“Castles made of sand,” Jimi Hendrix sang, “fall in the sea, eventually.”

In the case of Malibu’s Castle Kashan, it was made of stone, and it burned down in a 2007 fire, but the sentiment holds: We cannot stop the tides of change.

Case in point: Scott Gillen’s nearly complete 15,200-square foot spec mansion on the site of the former castle, at 23800 Malibu Crest Drive, which is the most expensive estate in Malibu’s history. The property, dubbed “the New Castle” relisted on the MLS Thursday for $80 million, or $5,263 a square foot.

If it gets even close to its ask, it will far exceed Malibu’s priciest on-market sale to date: Larry Ellison’s $36.9 million purchase of 22314 Pacific Coast Highway, which he bought from former Yahoo head Terry Semel in 2012.

The New Castle hit the market for presale for $60 million in 2015, and was relisted in January 2016 for $75 million. Gillen increased the price by $5 million after spending more on construction and the final details that make the home “turn-key,” such as furniture and an art collection, according to listing agent Alessandro Dazzan of Coldwell Banker Previews International.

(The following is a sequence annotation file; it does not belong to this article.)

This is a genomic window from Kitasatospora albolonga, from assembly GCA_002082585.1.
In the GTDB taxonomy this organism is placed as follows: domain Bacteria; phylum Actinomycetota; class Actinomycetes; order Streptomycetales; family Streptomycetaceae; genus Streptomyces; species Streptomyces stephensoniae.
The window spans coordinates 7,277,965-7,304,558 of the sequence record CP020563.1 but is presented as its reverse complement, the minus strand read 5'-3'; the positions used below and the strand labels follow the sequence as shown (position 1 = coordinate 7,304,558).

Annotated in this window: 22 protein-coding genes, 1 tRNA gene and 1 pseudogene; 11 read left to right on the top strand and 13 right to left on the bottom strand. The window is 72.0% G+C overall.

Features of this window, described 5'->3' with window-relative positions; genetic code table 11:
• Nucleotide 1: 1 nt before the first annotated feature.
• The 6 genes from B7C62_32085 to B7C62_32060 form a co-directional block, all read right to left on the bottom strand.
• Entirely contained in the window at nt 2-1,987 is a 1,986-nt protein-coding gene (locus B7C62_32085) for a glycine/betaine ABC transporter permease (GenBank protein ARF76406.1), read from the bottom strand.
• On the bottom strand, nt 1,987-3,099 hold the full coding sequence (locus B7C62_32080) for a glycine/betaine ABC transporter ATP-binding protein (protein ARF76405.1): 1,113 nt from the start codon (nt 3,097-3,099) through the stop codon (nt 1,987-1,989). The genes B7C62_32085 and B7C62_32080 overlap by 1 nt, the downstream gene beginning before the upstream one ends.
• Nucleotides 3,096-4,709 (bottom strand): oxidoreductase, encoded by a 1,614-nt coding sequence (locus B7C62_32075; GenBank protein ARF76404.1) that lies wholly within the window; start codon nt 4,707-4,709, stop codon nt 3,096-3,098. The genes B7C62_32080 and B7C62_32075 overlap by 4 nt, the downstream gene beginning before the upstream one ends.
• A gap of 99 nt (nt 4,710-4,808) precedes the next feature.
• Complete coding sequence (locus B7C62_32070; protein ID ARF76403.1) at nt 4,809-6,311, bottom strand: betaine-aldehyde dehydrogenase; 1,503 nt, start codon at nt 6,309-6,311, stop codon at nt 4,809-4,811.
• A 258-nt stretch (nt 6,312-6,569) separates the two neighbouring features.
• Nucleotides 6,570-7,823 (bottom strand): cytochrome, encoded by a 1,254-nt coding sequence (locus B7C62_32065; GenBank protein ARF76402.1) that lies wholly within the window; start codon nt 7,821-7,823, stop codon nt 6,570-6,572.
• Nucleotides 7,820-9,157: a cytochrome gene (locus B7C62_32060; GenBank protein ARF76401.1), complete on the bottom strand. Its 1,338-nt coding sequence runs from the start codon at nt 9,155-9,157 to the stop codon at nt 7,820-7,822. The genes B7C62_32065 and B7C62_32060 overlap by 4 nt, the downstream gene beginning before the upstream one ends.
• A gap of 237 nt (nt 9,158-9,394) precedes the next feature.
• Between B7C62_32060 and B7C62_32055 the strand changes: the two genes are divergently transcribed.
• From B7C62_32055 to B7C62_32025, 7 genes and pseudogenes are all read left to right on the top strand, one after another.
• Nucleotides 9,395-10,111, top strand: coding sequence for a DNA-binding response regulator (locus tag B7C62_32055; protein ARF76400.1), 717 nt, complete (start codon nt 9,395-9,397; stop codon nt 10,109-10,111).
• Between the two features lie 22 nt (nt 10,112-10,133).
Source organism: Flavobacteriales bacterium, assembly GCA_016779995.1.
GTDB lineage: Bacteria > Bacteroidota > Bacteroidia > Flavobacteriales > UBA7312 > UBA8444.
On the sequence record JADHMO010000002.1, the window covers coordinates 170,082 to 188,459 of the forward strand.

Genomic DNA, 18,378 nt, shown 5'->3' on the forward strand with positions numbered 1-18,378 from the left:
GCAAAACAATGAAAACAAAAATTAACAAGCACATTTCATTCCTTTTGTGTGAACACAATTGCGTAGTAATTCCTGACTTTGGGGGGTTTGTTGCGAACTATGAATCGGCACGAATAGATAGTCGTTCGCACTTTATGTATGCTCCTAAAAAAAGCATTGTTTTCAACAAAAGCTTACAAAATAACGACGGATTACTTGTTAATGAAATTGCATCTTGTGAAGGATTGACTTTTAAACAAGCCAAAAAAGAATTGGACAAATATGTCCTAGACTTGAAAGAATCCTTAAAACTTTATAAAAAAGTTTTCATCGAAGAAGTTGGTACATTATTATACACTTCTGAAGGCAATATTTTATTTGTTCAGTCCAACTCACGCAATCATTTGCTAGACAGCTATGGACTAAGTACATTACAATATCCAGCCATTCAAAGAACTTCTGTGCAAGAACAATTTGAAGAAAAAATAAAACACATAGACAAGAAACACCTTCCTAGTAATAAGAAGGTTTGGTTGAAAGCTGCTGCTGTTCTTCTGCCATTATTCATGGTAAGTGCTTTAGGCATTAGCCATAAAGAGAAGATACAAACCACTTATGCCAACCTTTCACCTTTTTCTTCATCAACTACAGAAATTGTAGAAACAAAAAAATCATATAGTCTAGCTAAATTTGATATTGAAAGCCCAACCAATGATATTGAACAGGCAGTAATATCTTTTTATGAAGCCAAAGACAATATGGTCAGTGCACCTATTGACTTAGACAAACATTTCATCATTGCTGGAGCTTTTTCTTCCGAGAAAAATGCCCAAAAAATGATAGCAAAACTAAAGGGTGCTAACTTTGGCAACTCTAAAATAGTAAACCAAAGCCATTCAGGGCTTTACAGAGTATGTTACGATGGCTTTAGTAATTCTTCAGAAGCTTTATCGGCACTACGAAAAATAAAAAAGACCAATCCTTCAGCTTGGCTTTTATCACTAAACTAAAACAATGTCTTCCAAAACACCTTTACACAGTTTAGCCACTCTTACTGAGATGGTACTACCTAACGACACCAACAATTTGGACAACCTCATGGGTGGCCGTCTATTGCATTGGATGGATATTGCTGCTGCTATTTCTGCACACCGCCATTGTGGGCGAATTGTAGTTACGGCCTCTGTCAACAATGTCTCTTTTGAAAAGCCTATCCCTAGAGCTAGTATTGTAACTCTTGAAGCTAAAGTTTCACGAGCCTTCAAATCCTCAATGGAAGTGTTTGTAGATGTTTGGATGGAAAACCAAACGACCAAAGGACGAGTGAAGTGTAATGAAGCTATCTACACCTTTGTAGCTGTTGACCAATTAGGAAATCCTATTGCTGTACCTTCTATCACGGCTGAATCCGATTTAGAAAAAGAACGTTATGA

The 11,000-square-foot main house has five bedrooms and five bathrooms on 2.5 acres of land. The 4,200-square-foot guest house has two bedrooms and 2.5 bathrooms. A 400-foot-long private driveway with double gates and a motor court lead up to the property. Its infinity pool cascades down two stories to the basement level of the home. The main house has an entryway that leads into a teak library-like wine room and a teak, humidified cigar room.

“Just the teak room alone cost $1 million,” Dazzan said. “It took six months to complete.”

On a square-foot basis, the listing price is not a record. An estate at 27724 Pacific Coast Highway once listed for $11,667 a square foot, though it did not sell at that price, according to MLS data. The record holder for an on-market sale is 33634 Pacific Coast Highway, which sold for $11,567 a square foot.

The landmark was first known as Hodge’s Castle, after Dr. Thomas Hodges, who built its turrets, parapets, fountains and arched gates. It became known as Castle Kashan under the ownership of Lilly Lawrence, a philanthropist and international socialite whose father, Reza Fallah, was once the oil minister for the Shah of Iran.

After the 2007 fire, Lawrence told the press she would consider rebuilding, and according to Dazzan, secured the entitlements. But she ultimately sold the land to an entity connected to Gillen for $9.7 million in 2015, records show.

The landmark status of the castle allowed Gillen to build a much bigger mansion than he would have been able to otherwise, since the square footage was grandfathered in.

“You would need about five acres to build 10,000 square feet today,” Dazzan said.

Courtesy of: The Real Deal and Hannah Meet